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Economic activity in the Twelfth District appeared to pick up slightly during the reporting period of September through early October, with reports pointing to additional signs of stabilization or improvement in some sectors. Upward pressures on prices and wages were largely absent. Retail sales remained sluggish on net, while demand for most services continued to slide. District manufacturing activity firmed a bit further, although excess capacity remained unusually high in some sectors. Demand appeared to hold largely steady for agricultural producers but continued to weaken for providers of natural resource products. Demand for housing showed further slight improvement, but conditions continued to deteriorate in commercial real estate markets. Contacts from the banking industry and other industries reported stable or slightly increased loan demand and improved credit access.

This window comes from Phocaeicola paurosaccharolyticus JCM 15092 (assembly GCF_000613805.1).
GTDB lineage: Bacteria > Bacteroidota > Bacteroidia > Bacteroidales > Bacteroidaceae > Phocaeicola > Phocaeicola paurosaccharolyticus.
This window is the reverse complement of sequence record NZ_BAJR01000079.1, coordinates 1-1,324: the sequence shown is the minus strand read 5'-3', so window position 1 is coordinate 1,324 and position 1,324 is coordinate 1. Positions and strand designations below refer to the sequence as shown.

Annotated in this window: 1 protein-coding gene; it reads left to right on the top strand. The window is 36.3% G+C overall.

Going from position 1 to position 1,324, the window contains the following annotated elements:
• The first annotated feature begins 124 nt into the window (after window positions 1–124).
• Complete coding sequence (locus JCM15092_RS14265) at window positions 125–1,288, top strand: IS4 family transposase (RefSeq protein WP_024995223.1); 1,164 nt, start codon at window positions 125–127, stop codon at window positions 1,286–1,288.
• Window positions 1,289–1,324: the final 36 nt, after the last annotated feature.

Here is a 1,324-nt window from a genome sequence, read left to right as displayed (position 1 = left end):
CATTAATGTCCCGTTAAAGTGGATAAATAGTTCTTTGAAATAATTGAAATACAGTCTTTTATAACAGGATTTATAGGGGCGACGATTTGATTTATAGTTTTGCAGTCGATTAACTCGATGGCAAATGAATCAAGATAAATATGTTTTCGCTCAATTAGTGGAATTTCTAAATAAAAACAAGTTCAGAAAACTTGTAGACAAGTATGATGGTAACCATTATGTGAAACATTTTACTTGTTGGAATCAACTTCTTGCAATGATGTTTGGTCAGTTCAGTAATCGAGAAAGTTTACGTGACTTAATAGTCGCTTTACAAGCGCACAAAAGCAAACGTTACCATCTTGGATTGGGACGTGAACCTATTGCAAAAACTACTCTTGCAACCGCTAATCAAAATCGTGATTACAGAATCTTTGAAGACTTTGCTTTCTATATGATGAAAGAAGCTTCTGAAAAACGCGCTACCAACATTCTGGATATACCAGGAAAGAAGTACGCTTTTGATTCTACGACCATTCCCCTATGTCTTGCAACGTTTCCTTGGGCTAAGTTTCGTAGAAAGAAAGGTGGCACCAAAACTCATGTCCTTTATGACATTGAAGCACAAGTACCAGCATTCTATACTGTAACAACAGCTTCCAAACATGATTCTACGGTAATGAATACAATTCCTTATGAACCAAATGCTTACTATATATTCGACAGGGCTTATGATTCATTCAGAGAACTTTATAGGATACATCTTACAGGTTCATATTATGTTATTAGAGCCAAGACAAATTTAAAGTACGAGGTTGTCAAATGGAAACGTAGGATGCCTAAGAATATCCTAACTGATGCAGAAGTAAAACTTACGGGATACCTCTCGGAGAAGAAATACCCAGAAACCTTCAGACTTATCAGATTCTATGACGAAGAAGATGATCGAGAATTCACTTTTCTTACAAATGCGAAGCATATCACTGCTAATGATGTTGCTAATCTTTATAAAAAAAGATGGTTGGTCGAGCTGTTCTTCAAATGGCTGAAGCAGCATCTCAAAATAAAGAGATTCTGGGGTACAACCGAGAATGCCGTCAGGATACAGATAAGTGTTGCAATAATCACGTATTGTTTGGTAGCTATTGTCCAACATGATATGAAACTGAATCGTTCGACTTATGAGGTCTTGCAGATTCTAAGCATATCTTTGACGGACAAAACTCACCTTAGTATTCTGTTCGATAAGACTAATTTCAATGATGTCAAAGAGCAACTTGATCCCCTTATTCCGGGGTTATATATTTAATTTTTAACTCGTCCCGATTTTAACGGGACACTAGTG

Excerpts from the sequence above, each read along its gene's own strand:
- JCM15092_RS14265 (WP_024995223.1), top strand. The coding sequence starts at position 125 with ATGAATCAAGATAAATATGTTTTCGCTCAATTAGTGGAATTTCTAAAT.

Wages and Prices
Upward price pressures were weak to nonexistent during the reporting period. Commodity prices in general were stable, although contacts noted that energy prices have been mixed in recent months, with oil up and natural gas down. Retailers reported that sales prices were below their levels from 12 months earlier in many cases, and service providers such as hotel operators, trucking companies, and providers of professional services reported significant rate cuts in recent months. By contrast, prices have firmed for computer memory chips as a result of sustained demand increases this year.